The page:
Time's very limited for reading the latest TQ issues in depth, let alone write about them, but there's been some cool that is worth mentioning.
On #18 the most interesting piece was the interview with Bloxham tapes, which has released the stellar All Is Quiet At the Ancient Theatre by Alison Cotton, a superb album of pagan drone. There's also an interview of Graham Thrower of alt.vinyl, in which I discovered the amazing Vampire Blues tape Knocking on the Dragon's Door, an offering of ecstatic guitar drone folk. The free cd offered with the issue is a label sampler from Bloxham Tapes and its sister label Stars, Dots and the New Junk, showcasing experimental folk, drone, and ambient. Some tracks are really good; I distinguished Greenidge Lambourne's track. Check it out here.
#19 is dedicated to minimalism and is centered around Tone Quanta, a double-disc compilation of minimalist tracks offered by artists worshipped in the blog such as Posset, Chow Mwng, and Xqui. Proceeds from the cd's sales will go the Westgate Ark, an action providing homes for stray cats. Half of the issue is filled with artists reflecting on the tracks they created for the compilation, something TQ had done with its previous compilation, too, and I think it's a great way to get into the working styles of noise musicians. The most important part of the issue is a piece on Arvo Pärt, plus an interview with legendary French experimental composer Éliane Radigue, whose Triptych album I completely adore and crave for when I feel sleepy.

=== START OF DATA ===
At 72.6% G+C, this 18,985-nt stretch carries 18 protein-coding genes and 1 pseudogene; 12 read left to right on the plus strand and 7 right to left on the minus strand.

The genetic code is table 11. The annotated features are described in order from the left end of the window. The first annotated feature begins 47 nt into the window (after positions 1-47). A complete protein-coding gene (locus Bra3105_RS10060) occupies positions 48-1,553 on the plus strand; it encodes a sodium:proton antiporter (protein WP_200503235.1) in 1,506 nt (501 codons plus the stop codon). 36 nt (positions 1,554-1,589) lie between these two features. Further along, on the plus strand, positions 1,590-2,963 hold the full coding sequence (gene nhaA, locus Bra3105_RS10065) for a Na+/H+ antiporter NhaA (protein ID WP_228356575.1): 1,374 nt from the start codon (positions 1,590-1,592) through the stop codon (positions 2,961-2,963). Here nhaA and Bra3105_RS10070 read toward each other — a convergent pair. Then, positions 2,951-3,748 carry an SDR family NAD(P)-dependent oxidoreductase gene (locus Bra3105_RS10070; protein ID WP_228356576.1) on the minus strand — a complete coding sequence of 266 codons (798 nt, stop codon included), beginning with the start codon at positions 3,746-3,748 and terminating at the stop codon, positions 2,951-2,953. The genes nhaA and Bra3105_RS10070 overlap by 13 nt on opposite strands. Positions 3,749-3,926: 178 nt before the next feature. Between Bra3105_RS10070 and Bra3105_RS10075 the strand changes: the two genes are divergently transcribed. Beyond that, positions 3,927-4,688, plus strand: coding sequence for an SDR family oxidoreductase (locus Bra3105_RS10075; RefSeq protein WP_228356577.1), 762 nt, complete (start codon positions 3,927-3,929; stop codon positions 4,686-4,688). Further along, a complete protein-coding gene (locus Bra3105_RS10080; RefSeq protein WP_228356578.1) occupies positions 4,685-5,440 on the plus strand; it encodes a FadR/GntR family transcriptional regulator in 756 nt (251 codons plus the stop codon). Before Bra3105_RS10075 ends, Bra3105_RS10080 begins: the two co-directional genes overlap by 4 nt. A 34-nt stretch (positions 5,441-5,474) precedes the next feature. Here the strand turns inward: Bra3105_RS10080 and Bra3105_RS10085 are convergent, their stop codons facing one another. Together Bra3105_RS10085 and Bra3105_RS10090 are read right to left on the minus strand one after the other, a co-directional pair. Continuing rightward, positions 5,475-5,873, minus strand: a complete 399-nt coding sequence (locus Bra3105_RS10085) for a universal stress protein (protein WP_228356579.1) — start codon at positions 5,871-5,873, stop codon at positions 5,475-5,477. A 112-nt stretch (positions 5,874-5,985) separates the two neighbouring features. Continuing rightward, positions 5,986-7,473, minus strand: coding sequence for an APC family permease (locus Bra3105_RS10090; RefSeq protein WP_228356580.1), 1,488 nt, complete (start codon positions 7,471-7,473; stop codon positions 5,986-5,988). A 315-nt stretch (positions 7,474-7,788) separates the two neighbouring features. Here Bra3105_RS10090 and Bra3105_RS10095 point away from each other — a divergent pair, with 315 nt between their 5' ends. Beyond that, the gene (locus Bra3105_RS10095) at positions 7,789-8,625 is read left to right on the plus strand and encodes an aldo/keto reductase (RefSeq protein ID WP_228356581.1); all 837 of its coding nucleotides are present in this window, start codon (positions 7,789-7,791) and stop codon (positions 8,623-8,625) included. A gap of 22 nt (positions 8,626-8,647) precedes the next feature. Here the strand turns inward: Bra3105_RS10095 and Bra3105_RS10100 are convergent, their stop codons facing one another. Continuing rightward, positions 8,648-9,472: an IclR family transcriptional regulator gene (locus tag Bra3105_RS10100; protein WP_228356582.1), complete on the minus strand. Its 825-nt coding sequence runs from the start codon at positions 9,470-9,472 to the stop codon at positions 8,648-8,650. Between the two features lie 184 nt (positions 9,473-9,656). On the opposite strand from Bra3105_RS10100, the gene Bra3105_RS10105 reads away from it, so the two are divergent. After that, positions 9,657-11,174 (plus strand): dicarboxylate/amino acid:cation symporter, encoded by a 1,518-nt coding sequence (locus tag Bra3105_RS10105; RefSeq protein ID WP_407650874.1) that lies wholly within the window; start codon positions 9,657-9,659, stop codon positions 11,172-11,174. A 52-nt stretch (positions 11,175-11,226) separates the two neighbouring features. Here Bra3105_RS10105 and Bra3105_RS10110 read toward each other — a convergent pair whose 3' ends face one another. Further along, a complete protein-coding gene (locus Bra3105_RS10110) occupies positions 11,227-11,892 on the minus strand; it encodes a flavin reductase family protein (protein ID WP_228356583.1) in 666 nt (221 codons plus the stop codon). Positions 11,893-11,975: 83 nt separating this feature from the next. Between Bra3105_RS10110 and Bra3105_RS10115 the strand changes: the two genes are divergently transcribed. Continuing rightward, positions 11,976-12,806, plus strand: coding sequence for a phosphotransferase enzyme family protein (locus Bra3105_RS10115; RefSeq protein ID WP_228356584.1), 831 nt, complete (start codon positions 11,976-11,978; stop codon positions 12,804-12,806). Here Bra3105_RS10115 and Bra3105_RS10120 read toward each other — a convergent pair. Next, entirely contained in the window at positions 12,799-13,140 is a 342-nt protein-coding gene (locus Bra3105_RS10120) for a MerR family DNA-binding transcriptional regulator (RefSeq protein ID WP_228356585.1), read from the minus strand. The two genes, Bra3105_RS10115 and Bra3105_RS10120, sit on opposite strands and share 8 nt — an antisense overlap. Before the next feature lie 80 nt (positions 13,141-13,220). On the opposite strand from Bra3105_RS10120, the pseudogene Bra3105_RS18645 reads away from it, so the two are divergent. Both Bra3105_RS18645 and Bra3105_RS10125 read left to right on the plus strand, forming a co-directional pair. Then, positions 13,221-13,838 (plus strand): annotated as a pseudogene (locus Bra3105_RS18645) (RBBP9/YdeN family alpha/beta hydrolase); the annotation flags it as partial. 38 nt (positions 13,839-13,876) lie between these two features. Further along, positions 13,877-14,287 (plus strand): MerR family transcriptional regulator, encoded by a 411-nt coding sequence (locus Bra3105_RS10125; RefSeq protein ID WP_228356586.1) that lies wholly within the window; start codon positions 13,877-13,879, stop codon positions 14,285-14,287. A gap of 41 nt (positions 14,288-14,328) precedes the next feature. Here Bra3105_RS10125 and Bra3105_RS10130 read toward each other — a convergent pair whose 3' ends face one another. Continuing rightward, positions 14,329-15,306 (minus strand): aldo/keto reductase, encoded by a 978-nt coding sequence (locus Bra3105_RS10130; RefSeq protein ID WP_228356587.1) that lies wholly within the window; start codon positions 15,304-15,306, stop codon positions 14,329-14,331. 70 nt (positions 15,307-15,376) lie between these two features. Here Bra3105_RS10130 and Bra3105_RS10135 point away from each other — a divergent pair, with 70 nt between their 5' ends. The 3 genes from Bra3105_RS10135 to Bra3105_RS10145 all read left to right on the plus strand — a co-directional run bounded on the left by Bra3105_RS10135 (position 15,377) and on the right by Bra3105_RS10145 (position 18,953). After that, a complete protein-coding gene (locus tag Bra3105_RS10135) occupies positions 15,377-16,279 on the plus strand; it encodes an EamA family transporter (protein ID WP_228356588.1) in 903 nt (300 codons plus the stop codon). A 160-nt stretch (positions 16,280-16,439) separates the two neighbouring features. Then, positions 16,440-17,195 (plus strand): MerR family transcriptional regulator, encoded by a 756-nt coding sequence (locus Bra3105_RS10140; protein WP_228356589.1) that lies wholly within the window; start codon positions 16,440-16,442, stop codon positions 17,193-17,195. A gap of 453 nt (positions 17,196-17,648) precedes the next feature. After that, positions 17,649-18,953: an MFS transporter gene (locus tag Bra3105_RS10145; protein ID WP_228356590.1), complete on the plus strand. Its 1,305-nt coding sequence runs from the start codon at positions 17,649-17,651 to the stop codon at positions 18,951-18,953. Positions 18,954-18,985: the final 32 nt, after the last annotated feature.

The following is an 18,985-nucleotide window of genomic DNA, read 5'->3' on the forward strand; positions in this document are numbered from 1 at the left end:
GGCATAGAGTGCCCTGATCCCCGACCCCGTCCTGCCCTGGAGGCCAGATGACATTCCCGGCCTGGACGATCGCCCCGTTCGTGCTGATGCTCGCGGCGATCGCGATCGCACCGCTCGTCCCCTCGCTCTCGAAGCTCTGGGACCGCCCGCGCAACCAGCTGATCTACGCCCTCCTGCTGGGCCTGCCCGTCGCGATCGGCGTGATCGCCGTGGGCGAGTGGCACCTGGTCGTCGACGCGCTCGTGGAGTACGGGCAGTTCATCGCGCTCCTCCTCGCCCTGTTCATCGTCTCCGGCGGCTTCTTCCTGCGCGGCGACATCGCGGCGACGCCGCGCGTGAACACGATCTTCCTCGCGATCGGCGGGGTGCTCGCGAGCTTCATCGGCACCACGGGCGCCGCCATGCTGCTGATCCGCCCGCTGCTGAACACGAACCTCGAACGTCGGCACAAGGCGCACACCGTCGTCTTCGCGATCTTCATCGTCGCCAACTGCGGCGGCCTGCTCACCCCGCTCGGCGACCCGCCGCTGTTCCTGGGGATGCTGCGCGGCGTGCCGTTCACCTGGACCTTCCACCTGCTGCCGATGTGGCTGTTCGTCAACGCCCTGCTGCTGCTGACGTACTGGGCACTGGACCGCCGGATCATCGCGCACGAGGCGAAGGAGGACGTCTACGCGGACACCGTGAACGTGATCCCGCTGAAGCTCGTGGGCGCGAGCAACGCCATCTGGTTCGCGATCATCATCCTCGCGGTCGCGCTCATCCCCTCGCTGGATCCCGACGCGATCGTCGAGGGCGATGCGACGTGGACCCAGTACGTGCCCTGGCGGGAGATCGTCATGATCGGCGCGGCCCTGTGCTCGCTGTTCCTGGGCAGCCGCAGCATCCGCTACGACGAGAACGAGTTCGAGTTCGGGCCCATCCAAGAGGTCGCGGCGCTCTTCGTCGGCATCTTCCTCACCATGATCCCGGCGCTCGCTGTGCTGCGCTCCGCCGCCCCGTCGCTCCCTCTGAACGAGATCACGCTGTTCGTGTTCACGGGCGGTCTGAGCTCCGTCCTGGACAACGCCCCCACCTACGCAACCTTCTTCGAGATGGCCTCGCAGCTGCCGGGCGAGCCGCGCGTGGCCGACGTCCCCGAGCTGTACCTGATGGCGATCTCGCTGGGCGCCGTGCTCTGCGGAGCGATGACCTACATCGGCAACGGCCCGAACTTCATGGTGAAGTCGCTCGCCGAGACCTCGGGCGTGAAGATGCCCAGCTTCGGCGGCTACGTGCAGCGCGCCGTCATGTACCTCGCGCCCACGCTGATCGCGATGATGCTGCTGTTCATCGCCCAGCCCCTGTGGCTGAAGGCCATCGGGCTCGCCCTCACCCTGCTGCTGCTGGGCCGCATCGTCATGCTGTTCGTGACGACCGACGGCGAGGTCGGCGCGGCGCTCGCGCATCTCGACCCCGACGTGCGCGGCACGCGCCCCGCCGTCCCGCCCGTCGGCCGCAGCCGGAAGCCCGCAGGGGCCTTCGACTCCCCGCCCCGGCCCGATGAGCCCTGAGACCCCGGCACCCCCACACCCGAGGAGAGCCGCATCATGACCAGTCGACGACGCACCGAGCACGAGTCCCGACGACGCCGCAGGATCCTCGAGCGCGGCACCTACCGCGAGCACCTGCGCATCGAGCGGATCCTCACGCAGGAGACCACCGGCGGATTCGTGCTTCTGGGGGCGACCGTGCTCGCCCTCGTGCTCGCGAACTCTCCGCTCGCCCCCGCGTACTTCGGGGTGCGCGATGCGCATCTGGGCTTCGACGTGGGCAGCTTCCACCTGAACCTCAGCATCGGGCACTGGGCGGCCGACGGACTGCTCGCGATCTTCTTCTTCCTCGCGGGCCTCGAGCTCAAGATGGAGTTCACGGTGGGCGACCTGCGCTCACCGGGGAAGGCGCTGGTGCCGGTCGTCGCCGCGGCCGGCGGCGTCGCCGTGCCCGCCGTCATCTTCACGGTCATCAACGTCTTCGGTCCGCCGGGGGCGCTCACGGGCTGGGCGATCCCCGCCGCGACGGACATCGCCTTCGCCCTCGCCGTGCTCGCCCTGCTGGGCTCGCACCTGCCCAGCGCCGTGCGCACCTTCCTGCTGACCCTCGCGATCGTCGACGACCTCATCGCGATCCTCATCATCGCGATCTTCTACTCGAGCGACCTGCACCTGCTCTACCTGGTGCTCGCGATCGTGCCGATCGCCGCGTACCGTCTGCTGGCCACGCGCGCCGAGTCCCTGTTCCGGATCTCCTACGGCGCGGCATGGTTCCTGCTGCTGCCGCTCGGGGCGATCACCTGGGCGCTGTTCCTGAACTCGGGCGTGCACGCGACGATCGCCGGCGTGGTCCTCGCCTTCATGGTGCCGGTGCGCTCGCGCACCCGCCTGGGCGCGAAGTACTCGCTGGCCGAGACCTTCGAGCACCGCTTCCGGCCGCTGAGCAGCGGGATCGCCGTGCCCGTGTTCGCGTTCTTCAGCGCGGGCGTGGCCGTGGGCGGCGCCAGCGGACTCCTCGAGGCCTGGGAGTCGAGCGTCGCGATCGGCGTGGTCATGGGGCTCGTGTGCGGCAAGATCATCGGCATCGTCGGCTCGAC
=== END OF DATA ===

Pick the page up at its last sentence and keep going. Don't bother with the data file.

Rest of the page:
The new issue (#19) offers a cd of Sheer Zed featuring cool ambient soundscapes and field recordings, plus a free download of the album Glass In Your Ear by Robert Weis, which features electronic compositions generated by glass sounds. I like it because it has a Coil quality to it. The mainpiece in this issue is a bio of Eurock zine and label, keeping at promoting experimental music since the 1970s. I got to know Eurock through its collaboration with the amazing Urban Sax/Gilbert Altman, and of course the contributions of owner Archie Patterson to underground music cannot be diminished. His praise of Richard Branson, though, as a "music legend," without referring to his political activities, which now include a financing of a concert aid in Colombia which acts in support of US-backed self-appointed president of Venezuela, Juan Guaido, and aims to assist in the overthrow of the government of Venezuela, is kind of too naive and apolitical. Of course, this isn't TQ's fault, I'm just noting that music and politics cannot be completely separated.
As always, TQ Zine is a great endeavor that requires the support of undeground and DIY music fans, so go to http://tqzine.blogspot.com/, and land a subscription!